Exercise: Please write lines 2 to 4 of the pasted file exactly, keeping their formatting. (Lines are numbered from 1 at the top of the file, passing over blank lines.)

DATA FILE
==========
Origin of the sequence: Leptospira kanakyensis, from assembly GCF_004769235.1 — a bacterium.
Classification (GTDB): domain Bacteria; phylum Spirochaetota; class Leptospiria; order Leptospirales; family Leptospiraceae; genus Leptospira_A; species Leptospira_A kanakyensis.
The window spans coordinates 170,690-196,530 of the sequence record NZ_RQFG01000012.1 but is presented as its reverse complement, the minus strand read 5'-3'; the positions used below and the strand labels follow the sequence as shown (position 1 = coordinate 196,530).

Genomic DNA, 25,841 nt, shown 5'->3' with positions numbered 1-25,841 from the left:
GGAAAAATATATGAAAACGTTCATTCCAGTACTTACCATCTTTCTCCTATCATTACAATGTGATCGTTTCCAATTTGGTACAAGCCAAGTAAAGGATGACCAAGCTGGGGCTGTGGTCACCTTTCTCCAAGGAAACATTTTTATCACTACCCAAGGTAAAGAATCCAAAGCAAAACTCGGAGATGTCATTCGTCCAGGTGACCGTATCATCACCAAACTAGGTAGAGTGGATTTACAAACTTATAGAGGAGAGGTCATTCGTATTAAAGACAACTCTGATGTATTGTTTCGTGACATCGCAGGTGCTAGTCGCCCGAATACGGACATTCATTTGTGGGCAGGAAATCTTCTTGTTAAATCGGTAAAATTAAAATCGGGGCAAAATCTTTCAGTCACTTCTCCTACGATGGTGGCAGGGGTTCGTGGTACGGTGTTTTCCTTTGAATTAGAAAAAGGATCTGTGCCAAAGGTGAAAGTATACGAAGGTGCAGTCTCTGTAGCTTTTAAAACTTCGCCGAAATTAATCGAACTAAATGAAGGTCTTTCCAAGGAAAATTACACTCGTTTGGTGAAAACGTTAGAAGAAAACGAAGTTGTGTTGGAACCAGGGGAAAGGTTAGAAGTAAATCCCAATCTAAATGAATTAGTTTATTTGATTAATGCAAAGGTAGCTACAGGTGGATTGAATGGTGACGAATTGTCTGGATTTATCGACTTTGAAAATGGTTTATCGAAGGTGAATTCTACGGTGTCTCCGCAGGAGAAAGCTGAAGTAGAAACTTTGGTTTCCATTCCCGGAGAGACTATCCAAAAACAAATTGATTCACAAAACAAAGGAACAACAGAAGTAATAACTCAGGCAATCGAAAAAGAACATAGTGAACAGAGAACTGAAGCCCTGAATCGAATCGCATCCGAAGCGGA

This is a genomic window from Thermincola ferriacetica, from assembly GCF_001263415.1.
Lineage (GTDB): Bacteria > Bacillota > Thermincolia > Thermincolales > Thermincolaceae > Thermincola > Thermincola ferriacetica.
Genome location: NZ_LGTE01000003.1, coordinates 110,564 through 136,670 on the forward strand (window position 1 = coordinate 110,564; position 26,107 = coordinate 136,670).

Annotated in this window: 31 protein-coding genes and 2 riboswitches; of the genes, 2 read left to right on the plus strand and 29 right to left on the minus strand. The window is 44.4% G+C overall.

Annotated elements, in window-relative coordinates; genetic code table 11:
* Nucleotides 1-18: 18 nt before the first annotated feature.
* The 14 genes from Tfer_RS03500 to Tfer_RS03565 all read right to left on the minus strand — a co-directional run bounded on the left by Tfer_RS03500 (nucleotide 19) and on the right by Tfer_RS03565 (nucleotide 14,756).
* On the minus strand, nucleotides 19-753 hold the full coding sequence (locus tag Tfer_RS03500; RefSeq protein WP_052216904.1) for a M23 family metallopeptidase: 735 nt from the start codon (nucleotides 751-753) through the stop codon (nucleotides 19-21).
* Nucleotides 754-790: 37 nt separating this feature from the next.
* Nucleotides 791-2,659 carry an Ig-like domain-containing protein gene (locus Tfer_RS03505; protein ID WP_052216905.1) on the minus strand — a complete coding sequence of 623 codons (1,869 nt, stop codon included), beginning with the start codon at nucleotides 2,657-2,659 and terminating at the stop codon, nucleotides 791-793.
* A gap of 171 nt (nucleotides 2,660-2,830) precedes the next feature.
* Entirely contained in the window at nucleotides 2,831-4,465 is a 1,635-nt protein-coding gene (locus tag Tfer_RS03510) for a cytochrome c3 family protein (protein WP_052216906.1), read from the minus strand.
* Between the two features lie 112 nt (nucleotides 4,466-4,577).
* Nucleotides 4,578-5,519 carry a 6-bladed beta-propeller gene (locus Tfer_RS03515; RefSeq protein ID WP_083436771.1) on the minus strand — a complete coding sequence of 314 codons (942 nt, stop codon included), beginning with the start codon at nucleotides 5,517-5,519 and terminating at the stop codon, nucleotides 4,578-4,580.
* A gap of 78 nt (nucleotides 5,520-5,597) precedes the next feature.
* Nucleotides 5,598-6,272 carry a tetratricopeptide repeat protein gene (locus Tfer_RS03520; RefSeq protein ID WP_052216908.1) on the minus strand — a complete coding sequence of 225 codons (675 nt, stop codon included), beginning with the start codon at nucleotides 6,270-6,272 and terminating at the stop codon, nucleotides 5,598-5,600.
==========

Classification (GTDB): domain Bacteria; phylum Spirochaetota; class Leptospiria; order Leptospirales; family Leptospiraceae; genus Leptospira_A; species Leptospira_A kanakyensis.
The window spans coordinates 170,690-196,530 of the sequence record NZ_RQFG01000012.1 but is presented as its reverse complement, the minus strand read 5'-3'; the positions used below and the strand labels follow the sequence as shown (position 1 = coordinate 196,530).

Genomic DNA, 25,841 nt, shown 5'->3' with positions numbered 1-25,841 from the left: